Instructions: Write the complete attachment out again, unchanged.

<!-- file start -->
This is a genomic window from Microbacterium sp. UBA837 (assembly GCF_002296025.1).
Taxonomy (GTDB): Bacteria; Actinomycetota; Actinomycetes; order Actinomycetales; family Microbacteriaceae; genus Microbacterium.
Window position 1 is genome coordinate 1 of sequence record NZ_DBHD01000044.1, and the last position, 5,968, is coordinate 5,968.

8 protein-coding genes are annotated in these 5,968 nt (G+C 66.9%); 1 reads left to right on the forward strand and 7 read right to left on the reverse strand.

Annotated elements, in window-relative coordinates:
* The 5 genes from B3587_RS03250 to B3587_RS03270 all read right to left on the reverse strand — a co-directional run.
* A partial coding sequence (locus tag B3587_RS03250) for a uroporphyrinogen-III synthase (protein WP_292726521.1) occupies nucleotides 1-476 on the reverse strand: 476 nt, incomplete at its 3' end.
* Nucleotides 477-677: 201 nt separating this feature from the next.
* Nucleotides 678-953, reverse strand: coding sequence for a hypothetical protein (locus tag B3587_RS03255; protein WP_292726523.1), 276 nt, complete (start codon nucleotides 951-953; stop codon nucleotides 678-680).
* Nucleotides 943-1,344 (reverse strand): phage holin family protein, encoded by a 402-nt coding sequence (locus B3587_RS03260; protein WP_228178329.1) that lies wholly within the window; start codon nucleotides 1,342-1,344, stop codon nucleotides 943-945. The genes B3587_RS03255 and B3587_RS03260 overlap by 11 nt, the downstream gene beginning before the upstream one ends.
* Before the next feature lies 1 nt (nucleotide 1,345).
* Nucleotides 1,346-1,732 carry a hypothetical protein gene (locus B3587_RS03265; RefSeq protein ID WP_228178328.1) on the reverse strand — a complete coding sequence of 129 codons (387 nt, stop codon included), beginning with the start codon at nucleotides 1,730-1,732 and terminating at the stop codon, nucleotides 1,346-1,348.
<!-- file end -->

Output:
This is a genomic window from Microbacterium sp. UBA837 (assembly GCF_002296025.1).
Taxonomy (GTDB): Bacteria; Actinomycetota; Actinomycetes; order Actinomycetales; family Microbacteriaceae; genus Microbacterium.
Window position 1 is genome coordinate 1 of sequence record NZ_DBHD01000044.1, and the last position, 5,968, is coordinate 5,968.

8 protein-coding genes are annotated in these 5,968 nt (G+C 66.9%); 1 reads left to right on the forward strand and 7 read right to left on the reverse strand.

Annotated elements, in window-relative coordinates:
* The 5 genes from B3587_RS03250 to B3587_RS03270 all read right to left on the reverse strand — a co-directional run.
* A partial coding sequence (locus tag B3587_RS03250) for a uroporphyrinogen-III synthase (protein WP_292726521.1) occupies nucleotides 1-476 on the reverse strand: 476 nt, incomplete at its 3' end.
* Nucleotides 477-677: 201 nt separating this feature from the next.
* Nucleotides 678-953, reverse strand: coding sequence for a hypothetical protein (locus tag B3587_RS03255; protein WP_292726523.1), 276 nt, complete (start codon nucleotides 951-953; stop codon nucleotides 678-680).
* Nucleotides 943-1,344 (reverse strand): phage holin family protein, encoded by a 402-nt coding sequence (locus B3587_RS03260; protein WP_228178329.1) that lies wholly within the window; start codon nucleotides 1,342-1,344, stop codon nucleotides 943-945. The genes B3587_RS03255 and B3587_RS03260 overlap by 11 nt, the downstream gene beginning before the upstream one ends.
* Before the next feature lies 1 nt (nucleotide 1,345).
* Nucleotides 1,346-1,732 carry a hypothetical protein gene (locus B3587_RS03265; RefSeq protein ID WP_228178328.1) on the reverse strand — a complete coding sequence of 129 codons (387 nt, stop codon included), beginning with the start codon at nucleotides 1,730-1,732 and terminating at the stop codon, nucleotides 1,346-1,348.